Tupelo neighborhood associations called 'golden opportunities'

TUPELO – On Monday, the eve of their third meeting as an administration, Mayor Jack Reed Jr. and members of the City Council launched into unsolicited praise for the community’s numerous neighborhood associations.
Reed termed them “golden opportunities” for residents to enhance their quality of life; Ward 7 Councilman Willie Jennings called them the city’s best partners for crime prevention and trouble shooting; Ward 4 Councilwoman Nettie Davis said they’ve beautified the community.
Why all the fuss?
In the past decade or so, the number of Tupelo neighborhood associations has grown from a handful to more than a dozen, with several more preparing to form.
During that time, they’ve leveraged their power to get grant money, city services and special favors to gradually better their areas.
“All of them can claim success in lower crime rates and getting some kinds of improvements from the city, whether it be sidewalks or better lighting,” said Zell Long, the city’s Community Development director, who acts as municipal liaison for the residential groups.
“The main benefit is that we provide access to all city departments,” Long said. “If there’s a concern about drainage, we’ll have someone from Public Works there. We can even bring MDOT.”
Tupelo now has 14 neighborhood associations, each representing homeowners, renters and businesses within a defined boundary. They’re different from homeowners associations in that participation is voluntary, and there are no assessments, dues or covenants.
Most of the city’s neighborhood associations meet monthly. And most have busy agendas including a police report, guest speaker from the city, updates about area projects and an airing of concerns.
“Residents feel more informed about what’s going on,” said Missy Reid, president of the South Thomas Street Neighborhood Association. “We have guest speakers at most of our meetings from different departments … to get word out about services in the city of Tupelo that don’t cost a dime.”
The city Police Department also assigns each neighborhood association an officer to attend meetings, develop a rapport with residents and share tips and concerns. As a result, crime has plummeted in certain parts of town.
“We can never forget that one of the most important things in a neighborhood is having the crime watch,” said Haven Acres Neighborhood Association President Ophelene Moore. “It has reduced the crime activity … around 90 percent.”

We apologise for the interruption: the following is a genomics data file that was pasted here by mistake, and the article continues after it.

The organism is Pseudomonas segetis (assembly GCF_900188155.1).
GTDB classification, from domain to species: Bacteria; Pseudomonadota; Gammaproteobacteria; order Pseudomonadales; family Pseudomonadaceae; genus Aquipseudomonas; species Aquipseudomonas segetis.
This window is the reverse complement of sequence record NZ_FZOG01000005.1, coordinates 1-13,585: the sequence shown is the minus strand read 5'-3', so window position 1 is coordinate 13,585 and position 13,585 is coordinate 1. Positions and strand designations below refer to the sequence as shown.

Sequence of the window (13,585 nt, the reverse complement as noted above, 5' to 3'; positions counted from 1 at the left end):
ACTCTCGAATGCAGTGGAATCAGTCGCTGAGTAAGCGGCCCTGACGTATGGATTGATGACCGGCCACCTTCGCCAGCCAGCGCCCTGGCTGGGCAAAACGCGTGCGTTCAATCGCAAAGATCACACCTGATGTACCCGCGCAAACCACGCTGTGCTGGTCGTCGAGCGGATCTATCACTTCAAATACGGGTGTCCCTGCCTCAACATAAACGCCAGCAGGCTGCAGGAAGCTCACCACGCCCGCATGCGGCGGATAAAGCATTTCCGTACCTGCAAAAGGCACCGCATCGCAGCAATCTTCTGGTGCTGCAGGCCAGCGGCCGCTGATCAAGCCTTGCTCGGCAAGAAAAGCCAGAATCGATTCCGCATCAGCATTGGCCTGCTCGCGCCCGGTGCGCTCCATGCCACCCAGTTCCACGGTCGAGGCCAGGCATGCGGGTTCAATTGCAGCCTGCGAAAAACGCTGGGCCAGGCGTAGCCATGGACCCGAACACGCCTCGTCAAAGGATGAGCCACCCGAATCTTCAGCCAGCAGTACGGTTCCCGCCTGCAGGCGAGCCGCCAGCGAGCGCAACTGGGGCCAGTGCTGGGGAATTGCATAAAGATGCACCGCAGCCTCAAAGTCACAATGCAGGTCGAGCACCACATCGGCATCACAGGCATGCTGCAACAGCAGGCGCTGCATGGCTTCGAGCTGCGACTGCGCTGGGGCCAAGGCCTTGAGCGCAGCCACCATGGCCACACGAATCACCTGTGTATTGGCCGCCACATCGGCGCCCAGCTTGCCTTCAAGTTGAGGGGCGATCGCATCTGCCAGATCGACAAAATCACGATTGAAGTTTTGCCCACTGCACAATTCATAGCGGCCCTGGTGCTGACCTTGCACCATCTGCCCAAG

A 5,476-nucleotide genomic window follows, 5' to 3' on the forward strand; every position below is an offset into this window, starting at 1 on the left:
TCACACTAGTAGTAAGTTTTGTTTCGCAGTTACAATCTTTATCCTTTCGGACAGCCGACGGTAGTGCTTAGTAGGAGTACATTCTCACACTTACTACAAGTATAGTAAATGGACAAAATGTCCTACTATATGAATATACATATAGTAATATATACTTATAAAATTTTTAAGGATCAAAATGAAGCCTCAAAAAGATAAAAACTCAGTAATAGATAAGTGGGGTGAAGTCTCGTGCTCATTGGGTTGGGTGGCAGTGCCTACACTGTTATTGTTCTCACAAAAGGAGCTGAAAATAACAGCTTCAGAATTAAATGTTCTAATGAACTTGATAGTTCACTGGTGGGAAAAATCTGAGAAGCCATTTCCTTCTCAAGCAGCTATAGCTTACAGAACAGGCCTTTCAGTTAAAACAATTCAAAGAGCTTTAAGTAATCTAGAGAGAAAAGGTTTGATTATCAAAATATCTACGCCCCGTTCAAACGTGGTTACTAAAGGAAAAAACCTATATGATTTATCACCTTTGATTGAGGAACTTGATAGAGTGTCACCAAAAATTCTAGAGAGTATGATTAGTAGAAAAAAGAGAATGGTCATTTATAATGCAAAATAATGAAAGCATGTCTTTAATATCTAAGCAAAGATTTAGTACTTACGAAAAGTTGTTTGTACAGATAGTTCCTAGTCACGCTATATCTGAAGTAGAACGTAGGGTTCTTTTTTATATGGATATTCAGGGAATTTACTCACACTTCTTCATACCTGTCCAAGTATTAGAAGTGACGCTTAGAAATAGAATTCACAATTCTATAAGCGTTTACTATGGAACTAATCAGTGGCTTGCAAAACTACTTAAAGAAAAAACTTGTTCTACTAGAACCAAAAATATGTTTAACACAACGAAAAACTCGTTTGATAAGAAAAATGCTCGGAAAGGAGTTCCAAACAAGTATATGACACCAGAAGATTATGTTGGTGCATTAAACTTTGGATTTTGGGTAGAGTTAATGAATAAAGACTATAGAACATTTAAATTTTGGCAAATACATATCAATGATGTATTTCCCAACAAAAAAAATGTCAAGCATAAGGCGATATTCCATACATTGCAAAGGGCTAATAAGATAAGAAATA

Haven Acres was one of three Tupelo neighborhood associations to participate in Tuesday’s National Night Out, an annual crime-and-drug prevention event to strengthen police-community partnerships. Southern Heights and Willis Heights also participated this year.
Crime prevention and access to city government aren’t the only perks for neighborhood associations. City grant money also is available for beautification projects, block parties and other needs.
The City Council launched the grant program two years ago with an annual contribution of $30,000. Neighborhood associations can apply for up to $2,500 annually, and many have taken advantage of it: Joyner and South Thomas Street have planted gardens; Mill Village purchased banners; Park Hill established a community grove; Wilemon Acres will hold a block party.
On Monday, Ward 3 Councilman Jim Newell suggested increasing the grant fund next fiscal year in anticipation of more neighborhood associations forming. At least three more are considering it, including The Villages and Lakeshire.
That would be a good thing, said Jennings, adding that neighborhood associations perform a vital role for the city by identifying problems.
“We help each other,” Jennings said.
Contact Emily Le Coz at (662) 678-1588 or emily.lecoz@djournal.com. Also read her blog, The Government Grind, at NEMS360.com.

Emily Le Coz/NEMS Daily Journal

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